- 23. The following biographical sketch is based on: Dmitrii Iu. Arapov, Imperatorskaia Rossiia i musul'manskii mir. Sbornik statei (konets XVIII-nachalo XX V.), Moscow 2006, pp. 228-232.
- 24. On Davletshin’s report, see also: Elena Campbell, The ‘Pilgrim Question’. Regulating the Haj in Late Imperial Russia. In: Canadian Slavonic Papers 56, 3-4 (2014), pp. 239-68, on pp. 253, 255.
- 25. Maksim Ivanov, Sobornaia Mechetʹ V Peterburge, Saint Petersburg 2006, p. 16. In all, five officers were members of the committee.
- 26. Rossiiskii Gosudarstvennyi Istoricheskii Arkhiv, RGIA [Russian State Historical Archive, St. Petersburg], f. 821, op. 10, d. 598, ll. 21-46.
- 27. Arkhiv Vostokvedov Instituta Vostochnykh Rukopisey RAN [Archive of Orientalists of the Institute of Oriental Manuscripts, St. Petersburg, hereafter AVIVRRAN ], f. 70, op. 1, d. 80.
- 28. Arapov, Imperatorskaia Rossiia i musul'manskii mir, p. 231.
- 29. See, for example: David Lambert/Alan Lester (eds.), Colonial Lives across the British Empire. Imperial Careering in the Long Nineteenth Century, Cambridge 2006; David Gilmour, The Ruling Caste, Imperial Lives in the Victorian Raj, New York 2006; Nathaniel Knight, Biography as Archive. Writing the Lives of Scholars in Imperial Russia. In: Slavonic & East European Review 96,1 (2018), pp. 16-40 ; Ian W. Campbell, Writing Imperial Lives. Biography, Autobiography, and Microhistory. In: Kritika. Explorations in Russian and Eurasian History 18,1 (2017), pp. 151-64; Stephen M. Norris/Willard Sunderland (eds.), Russia's People of Empire. Life Stories from Eurasia, 1500 to the present, Bloomington 2012; Tim Buchen/Malte Rolf (eds.), Eliten im Vielvölkerreich. Imperiale Biographien in Russland und Österreich-Ungarn (1850-1918) = Elites and Empire. Imperial Biographies in Russia and Austria-Hungary (1850-1918), Berlin/Boston 2015; Malte Rolf, Einführung. Imperiale Biographien. Lebenswege imperialer Akteuere in Groß- und Kolonialreichen. In: Geschichte und Gesellschaft. Zeitschrift für historische Sozialwissenschaft 40,1 (2014), pp. 5-21. For studies of the Russian Empire told through the lens of an individual’s life, see: Khodarkovsky, Bitter choices; Willard Sunderland, The Baron's Cloak. A History of the Russian Empire in War and Revolution, Ithaca 2014.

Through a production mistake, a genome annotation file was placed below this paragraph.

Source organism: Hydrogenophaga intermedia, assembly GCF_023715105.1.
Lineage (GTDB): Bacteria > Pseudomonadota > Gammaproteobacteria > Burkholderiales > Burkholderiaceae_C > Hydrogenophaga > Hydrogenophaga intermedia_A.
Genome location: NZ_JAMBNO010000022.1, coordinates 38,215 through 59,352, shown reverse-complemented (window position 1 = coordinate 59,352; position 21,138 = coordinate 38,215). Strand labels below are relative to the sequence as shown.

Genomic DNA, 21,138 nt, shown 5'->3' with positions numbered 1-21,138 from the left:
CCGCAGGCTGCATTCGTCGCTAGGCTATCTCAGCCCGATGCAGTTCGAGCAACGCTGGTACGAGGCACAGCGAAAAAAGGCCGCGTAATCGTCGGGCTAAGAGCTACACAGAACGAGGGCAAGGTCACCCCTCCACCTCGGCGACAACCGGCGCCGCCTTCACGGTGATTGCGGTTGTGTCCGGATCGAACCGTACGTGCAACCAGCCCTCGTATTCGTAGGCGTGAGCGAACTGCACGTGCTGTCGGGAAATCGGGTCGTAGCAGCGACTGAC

- 30. David Lambert/Alan Lester, Imperial Spaces, Imperial Subjects. In: David Lambert/Alan Lester, Colonial Lives Across the British Empire, pp. 1-31, on p. 5.
- 31. Martin Aust/Benjamin Schenk (eds.), Imperial Subjects. Autobiographische Praxis in den Vielvölkerreichen der Romanovs, Habsburger und Osmanen im 19. und frühen 20. Jahrhundert, Köln 2015. Schenk and Aust put forward a broad understanding of “autobiographic practices” and include for example policy proposal or other administrative documents. This article follows their approach in this respect.
- 32. Stephen M. Norris/Willard Sunderland, Introduction. Russia's People of Empire. In: Stephen M. Norris/Willard Sunderland, Russia's People of Empire, pp. 1-15, on p. 5.
- 33. AVIVRRAN, F. 70, op. 1.
- 34. Daniel Brower, Russian Roads to Mecca. Religious Tolerance and Muslim Pilgrimage in the Russian Empire. In: Slavic Review 55,3 (1996), pp. 567-84. For an exhaustive and excellent history of the Hajj in the Russian Empire, see: Eileen Kane, Russian Hajj. Empire and the Pilgrimage to Mecca, Ithaca 2016.
- 35. Daniel Brower, Turkestan and the Fate of the Russian Empire, London 2003, p. 114.
- 36. Kane, Russian Hajj.
- 37. The Hajj was an issue in international efforts of the European empires to co-ordinate their actions against the outbreak of cholera epidemics, see: Valeska Huber, The Unification of the Globe by Disease? The International Sanitary Conferences on Cholera, 1851-1894. In: Historical Journal 49,2 (2006), pp. 453-76.
- 38. Voennaia Tipografiia, Otchet shtab-kapitana Davletshina k komandirovke v Khidzha, Saint Petersburg 1899, pp. 86-87.
- 39. Ibid., p. 90.
- 40. Ibid., p. 117.
- 41. Ibid., p. 116.
- 42. Ibid., p. 117.
- 43. Ibid., p. 118.
- 44. Ibid., pp. 118-119.
- 45. Ibid., p. 119.
- 46. Otchet kapitana Davletshina po komandirovke v Turkestanskii krai i stepniia oblasti, dlia oznakomleniia s deiatel'nost'iu narodnykh sudov, Saint Petersburg 1901.
- 47. Campbell, The Muslim Question and Russian Imperial Governance, pp. 91-92.
- 48. For a detailed discussion of Dukhovskoi’s take on the “Muslim question”, see: Campbell, The Muslim Question and Russian Imperial Governance, pp. 93-97, as well as Brower, Turkestan, p. 100. For a critically edited and commented version of Dukhovskoi’s report to the Tsar, see: Arapov, Imperatorskaia Rossiia i musul'manskii mir, pp. 138-178.
- 49. Campbell, The Muslim Question and Russian Imperial Governance, pp. 96-97.
- 50. Arapov, Imperatorskaia Rossiia i musul'manskii mir, p. 233.
- 51. Ibid.
- 52. Ibid., pp. 234, 236.
- 53. Ibid., p. 233.
- 54. Ibid., pp. 233-234.
- 55. Ibid., p. 235.
- 56. Ibid., pp. 235-236. The uprising did indeed make a great impression on local officials in the region, and they regarded Islam as a driving force behind the rebellion, see: Brower, Turkestan and the Fate of the Russian Empire, pp. 97-99.
- 57. Arapov, Imperatorskaia Rossiia i musul'manskii mir, pp. 236-237.
- 58. Ibid., p. 236.
- 59. Campbell, The 'Pilgrim Question', p. 98.
- 60. Ibid., p. 258.